Last week I emailed the edited version of The Departure back to Macmillan and, just ten or so minutes after that, Julie Crisp replied telling me she was already printing the thing up. Next the copy editor will be giving it a going over, I’ll see it once or twice more, and the Macmillan millstones will grind, Jon Sullivan will doubtless do something brilliant, then copies of the book will drop steaming off the presses. August, maybe.
Now I’m back on Zero Point. On beginning to read through what I’d already written, I felt uncomfortable with particular events in it and excised them, tightening up the plotting. I’m still reading through and know that there’s a particular section later on I may well remove. It strikes me as gratuitously violent for its own sake and turns what I think is a particularly well-considered villain into a bit of a parody. Now we all know that I’m not particularly averse to a bit of gratuitous violence, but there’s plenty of that in the book already, and definitely more to come.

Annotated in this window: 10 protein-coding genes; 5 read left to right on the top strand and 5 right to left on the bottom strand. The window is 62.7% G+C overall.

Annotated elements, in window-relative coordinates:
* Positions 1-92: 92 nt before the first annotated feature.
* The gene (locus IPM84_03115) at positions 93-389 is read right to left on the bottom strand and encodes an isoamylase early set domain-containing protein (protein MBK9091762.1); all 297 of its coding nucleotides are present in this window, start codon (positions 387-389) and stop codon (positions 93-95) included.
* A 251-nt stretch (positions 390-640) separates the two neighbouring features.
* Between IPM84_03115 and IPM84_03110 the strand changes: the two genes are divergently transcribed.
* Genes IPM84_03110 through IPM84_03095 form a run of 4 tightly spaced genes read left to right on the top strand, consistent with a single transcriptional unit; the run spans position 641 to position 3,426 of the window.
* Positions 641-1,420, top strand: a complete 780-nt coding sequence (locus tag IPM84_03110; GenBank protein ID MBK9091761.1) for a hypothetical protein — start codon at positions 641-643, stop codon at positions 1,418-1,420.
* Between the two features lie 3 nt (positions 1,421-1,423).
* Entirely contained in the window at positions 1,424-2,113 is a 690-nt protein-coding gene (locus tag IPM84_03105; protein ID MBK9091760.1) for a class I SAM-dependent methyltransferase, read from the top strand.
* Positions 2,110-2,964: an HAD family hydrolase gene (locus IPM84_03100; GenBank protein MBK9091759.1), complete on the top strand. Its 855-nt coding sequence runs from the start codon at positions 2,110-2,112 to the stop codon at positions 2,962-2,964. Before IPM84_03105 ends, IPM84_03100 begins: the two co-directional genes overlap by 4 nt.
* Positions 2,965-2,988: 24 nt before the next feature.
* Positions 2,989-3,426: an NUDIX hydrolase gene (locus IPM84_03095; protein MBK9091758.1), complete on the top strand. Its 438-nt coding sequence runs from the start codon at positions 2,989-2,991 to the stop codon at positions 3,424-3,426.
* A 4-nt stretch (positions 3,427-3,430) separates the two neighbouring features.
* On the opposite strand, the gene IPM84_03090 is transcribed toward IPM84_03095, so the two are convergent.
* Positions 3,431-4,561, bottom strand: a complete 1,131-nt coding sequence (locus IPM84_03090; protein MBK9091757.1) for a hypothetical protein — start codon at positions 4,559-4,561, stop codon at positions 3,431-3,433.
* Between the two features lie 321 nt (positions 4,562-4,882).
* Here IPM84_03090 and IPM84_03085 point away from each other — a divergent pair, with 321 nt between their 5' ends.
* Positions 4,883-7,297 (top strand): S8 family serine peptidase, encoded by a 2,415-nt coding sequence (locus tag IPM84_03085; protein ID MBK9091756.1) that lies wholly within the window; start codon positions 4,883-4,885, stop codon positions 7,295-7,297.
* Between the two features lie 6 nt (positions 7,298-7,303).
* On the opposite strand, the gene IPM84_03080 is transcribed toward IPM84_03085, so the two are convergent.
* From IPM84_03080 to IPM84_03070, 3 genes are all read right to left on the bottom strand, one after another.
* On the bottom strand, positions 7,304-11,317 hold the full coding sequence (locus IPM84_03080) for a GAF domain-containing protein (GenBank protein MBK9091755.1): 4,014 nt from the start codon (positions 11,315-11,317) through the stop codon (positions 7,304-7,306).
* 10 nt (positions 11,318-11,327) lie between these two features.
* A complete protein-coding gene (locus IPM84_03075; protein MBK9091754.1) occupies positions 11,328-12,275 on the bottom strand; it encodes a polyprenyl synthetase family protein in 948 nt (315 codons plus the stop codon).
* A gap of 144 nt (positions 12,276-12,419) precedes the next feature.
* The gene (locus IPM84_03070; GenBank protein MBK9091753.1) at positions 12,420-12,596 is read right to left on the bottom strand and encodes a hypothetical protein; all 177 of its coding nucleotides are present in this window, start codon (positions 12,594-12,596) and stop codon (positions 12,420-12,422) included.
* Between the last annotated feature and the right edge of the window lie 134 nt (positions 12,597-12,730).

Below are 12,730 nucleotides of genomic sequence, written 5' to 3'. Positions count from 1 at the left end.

The book is at 65,000 words, an extra 1,500 word section recently added to fill in a plot hole even before I reach the end of this read-through. I’m currently wondering about time, distances, radio delays, slingshots, planetary orbits and relativity, and wish I had an Alastair Reynolds on tap. As it is, when I’ve easy access to the Internet, I’ll have to do some of that stuff which in interviews I’ve constantly denied doing: research. Made-up solar systems are easy, but a hell of a lot is already known about our one and I could easily write something that’ll have the anoraks emailing me in protest.